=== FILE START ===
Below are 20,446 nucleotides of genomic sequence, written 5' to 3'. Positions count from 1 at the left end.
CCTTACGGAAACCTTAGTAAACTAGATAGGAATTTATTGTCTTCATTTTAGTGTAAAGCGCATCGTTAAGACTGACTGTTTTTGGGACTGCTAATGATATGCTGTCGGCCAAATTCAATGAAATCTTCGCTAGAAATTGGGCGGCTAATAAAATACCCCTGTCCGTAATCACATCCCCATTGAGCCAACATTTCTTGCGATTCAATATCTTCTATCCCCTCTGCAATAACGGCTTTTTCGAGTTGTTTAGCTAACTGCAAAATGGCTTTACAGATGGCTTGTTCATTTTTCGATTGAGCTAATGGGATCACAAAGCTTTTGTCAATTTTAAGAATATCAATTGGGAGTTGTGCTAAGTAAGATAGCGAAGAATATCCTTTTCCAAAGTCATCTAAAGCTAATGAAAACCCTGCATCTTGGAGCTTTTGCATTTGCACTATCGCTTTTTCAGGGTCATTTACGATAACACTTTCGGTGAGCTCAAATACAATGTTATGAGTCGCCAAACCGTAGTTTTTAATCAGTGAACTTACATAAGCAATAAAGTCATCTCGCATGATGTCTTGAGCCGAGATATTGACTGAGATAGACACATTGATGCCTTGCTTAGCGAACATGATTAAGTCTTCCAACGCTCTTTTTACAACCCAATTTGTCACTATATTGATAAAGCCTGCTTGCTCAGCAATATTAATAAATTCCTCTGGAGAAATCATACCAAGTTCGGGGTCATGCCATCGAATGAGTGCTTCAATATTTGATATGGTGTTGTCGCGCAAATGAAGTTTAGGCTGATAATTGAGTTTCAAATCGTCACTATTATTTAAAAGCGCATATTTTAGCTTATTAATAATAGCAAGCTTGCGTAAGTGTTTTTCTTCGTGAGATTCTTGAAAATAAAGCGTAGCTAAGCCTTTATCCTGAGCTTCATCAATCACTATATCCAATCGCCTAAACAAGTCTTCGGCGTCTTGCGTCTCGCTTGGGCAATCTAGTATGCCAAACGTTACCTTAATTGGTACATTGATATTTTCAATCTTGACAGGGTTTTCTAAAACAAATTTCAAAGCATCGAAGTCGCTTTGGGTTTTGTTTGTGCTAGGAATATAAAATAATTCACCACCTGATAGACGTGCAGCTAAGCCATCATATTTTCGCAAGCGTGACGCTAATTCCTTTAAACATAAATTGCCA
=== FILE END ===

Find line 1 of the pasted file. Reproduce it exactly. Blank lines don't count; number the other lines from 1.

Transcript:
Below are 20,446 nucleotides of genomic sequence, written 5' to 3'. Positions count from 1 at the left end.